Oil on Su­dan's trou­bled wa­ters

The Pak Banker - - Editorial5 - Harry Ver­ho­even

Next Jan­uary the peo­ple of south­ern Su­dan will vote in a ref­er­en­dum to de­cide whether or not to sep­a­rate from the north. An in­de­pen­dent south­ern Su­dan would leave the Khar­toum govern­ment with­out its main bread earner: al­most 500,000 bar­rels of crude oil daily. Since most of Su­dan's oil lies in the south, this raises the ques­tion of how the north would sur­vive with­out the bil­lions of dol­lars of an­nual rev­enue that oil brings in.

The Obama ad­min­is­tra­tion fears the govern­ment could move mil­i­tar­ily to main­tain con­trol over the oil­fields pos­si­bly reignit­ing the civil war that ended in 2005. The re­al­ity, how­ever, is more com­pli­cated. Oil could well lead to war, but two ques­tion­able as­sump­tions un­der­pin the idea of a straight­for­ward con­fronta­tion: that south­ern Su­dan will be blessed with huge oil wealth, and that the north is noth­ing with­out petro-dol­lars.

If south­ern Su­dan does de­cide to go its own way, the oil party af­ter in­de­pen­dence may be short-lived. Al­though the oil min­is­ter, Lual Deng, is hop­ing that pro­duc­tion will in­crease to 650,000 bar­rels per day next year, such am­bi­tious fore­casts have a long record of fail­ure in Su­dan.

The oil min­istry's own re­serve es­ti­mates give Su­dan a mere decade of com­mer­cial pro­duc­tion, and the IMF thinks out­put lev­els will de­cline from 2012-13 on­wards. This could have a huge im­pact on the vi­a­bil­ity of an in­de­pen­dent south. With 98 per cent of govern­ment rev­enues com­ing from oil and re­serves that will soon be run­ning dan­ger­ously low, the fu­ture of land­locked and in­fras­truc­ture­less south­ern Su­dan is bleak. Thus it is Khar­toum that may have the last laugh if the south sep­a­rates.

When the Is­lamists came to power in 1989, Su­dan was on its knees eco­nom­i­cally. There were food and fuel short­ages even in the cap­i­tal. A ruth­less re­cov­ery pro­gramme broke the back of pow­er­ful trade unions, but also sta­bilised in­fla­tion and pre­vented a So­ma­lia-like melt­down.

The com­bi­na­tion of un­ortho­dox eco­nomic poli­cies and oil ex­ports led to dra­matic im­prove­ments. The World Bank found that Su­dan's econ­omy grew five­fold from 1999 to 2008: oil en­abled a mas­sive ex­pan­sion of phys­i­cal and so­cial in­fra­struc­ture, in­clud­ing a dou­bling of Su­dan's road net­work, elec­tric­ity gen­er­a­tion, and a sharp in­crease in pri­mary school en­rol­ment. These are re­mark­able re­sults, es­pe­cially in the face of long-stand­ing US sanc­tions and a huge debt moun­tain; they al­lowed the rul­ing Na­tional Congress party (NCP) to build ex­ten­sive sup­port net­works in the north­ern Su­danese heart­lands.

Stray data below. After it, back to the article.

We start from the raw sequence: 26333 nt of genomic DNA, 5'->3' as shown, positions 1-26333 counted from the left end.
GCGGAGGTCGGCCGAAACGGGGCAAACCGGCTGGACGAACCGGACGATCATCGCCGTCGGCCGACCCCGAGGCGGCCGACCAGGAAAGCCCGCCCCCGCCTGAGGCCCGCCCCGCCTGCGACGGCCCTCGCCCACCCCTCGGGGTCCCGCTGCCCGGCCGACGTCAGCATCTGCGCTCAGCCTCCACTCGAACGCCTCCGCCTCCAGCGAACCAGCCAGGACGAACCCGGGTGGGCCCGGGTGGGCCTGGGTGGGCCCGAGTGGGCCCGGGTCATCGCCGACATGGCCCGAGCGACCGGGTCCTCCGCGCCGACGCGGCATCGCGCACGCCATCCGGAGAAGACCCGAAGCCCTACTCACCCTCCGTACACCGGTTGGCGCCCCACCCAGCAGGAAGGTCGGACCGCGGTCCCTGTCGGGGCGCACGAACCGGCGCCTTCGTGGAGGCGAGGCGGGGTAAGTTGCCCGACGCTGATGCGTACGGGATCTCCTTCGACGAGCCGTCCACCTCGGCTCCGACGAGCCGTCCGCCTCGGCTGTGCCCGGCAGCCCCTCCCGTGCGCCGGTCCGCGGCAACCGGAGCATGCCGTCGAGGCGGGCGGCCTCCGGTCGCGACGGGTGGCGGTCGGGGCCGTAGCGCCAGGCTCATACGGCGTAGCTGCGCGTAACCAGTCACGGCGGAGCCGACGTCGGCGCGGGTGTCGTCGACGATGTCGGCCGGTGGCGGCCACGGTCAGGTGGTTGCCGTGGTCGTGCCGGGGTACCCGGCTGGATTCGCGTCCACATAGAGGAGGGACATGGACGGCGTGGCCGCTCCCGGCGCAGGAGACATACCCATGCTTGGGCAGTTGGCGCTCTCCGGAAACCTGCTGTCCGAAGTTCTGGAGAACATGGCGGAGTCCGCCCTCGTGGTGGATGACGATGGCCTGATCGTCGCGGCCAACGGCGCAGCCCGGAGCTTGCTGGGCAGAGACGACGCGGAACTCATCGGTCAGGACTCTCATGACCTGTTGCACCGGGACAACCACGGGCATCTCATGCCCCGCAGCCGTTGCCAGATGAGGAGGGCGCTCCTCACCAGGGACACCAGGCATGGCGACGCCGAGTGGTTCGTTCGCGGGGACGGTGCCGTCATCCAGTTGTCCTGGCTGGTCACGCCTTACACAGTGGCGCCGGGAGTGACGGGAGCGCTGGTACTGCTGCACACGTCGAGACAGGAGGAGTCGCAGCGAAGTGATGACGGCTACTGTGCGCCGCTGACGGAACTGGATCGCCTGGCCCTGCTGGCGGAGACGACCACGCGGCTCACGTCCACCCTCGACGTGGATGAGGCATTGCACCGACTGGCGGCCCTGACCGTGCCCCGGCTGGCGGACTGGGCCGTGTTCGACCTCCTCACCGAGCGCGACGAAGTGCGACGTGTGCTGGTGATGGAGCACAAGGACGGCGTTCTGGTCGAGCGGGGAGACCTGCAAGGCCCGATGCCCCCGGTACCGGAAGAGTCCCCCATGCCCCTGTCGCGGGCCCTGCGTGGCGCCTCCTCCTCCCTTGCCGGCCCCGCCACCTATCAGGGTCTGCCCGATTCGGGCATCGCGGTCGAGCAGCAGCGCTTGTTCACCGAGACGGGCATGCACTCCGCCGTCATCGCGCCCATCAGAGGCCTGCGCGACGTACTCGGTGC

Su­dan's eco­nomic growth has been deeply un­equal, and many re­gions re­main scan­dalously poor, de­prived of even the most ba­sic ser­vices. But it needs to be recog­nised that sub­stan­tial con­stituen­cies in the north have never had it so good.

They have grown strongly loyal to the regime. Oil has been cru­cial to this suc­cess, but Khar­toum knows it will even­tu­ally run out and has been pre­par­ing a post-oil fu­ture. Khar­toum is hop­ing to at­tract more than $1 bil­lion (Dh3.67 bil­lion) in for­eign di­rect in­vest­ment in the com­ing year for agri­cul­tural projects around the Nile. Kuwait, Saudi Ara­bia and Jor­dan, driven by wor­ries about global food prices, are pour­ing money into north­ern Su­dan. China is also set to play a big role in the coun­try's agri­cul­tural fu­ture, with its com­pa­nies vy­ing for acreage. These are key com­po­nents of an at­tempted re­cal­i­bra­tion of Su­dan's po­lit­i­cal econ­omy that should help with­stand a pos­si­ble sep­a­ra­tion be­tween north and south. The north­ern Is­lamists are fall­ing back on the core ar­eas of their ter­ri­tory where in­vest­ment, ser­vice de­liv­ery and ir­ri­gated agri­cul­ture are con­cen­trated. Close part­ner­ships with China, Gulf Arab in­vestors and glob­alised en­tre­pre­neur­ial elites are help­ing to en­trench the NCP's po­lit­i­cal hege­mony. The role of oil is not what it seems. Khar­toum loves the dol­lars and will feel a for­eign-ex­change crunch as oil rev­enues dis­si­pate. This has im­por­tant im­pli­ca­tions for in­ter­na­tional in­ter­ven­tions to keep the peace in Su­dan.

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